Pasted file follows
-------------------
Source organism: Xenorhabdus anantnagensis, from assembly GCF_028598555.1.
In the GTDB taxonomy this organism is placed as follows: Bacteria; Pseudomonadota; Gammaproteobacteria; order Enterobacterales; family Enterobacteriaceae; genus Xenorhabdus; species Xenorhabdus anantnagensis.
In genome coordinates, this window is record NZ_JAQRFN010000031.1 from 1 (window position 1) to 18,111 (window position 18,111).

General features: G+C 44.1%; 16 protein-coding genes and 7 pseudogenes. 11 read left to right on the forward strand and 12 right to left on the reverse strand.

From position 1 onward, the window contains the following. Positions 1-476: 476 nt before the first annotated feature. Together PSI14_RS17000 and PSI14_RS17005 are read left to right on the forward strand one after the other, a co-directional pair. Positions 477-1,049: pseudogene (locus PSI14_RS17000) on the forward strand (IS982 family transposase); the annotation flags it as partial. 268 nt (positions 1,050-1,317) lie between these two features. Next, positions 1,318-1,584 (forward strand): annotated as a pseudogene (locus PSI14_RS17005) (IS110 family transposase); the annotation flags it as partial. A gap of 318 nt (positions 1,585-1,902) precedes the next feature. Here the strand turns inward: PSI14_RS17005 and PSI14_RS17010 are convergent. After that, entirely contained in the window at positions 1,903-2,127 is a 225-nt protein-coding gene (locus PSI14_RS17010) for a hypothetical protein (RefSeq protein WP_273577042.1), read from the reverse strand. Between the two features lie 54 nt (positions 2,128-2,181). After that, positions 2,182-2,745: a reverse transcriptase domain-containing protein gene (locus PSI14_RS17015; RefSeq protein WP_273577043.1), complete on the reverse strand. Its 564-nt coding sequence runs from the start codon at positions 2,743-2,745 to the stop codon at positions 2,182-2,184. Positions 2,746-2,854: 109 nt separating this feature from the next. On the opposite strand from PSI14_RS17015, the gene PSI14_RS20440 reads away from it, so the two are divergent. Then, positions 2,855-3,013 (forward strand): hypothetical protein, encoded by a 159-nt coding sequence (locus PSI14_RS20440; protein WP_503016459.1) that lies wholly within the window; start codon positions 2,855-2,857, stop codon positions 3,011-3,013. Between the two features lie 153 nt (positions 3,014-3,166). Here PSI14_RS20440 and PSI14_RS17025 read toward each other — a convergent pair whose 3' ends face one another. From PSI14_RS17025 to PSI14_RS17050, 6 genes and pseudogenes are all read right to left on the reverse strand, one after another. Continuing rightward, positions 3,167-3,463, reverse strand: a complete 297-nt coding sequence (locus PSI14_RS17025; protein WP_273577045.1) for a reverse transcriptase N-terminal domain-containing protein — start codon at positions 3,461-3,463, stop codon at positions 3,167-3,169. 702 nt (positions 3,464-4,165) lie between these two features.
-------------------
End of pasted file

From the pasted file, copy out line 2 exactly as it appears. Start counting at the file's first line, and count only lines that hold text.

In the GTDB taxonomy this organism is placed as follows: Bacteria; Pseudomonadota; Gammaproteobacteria; order Enterobacterales; family Enterobacteriaceae; genus Xenorhabdus; species Xenorhabdus anantnagensis.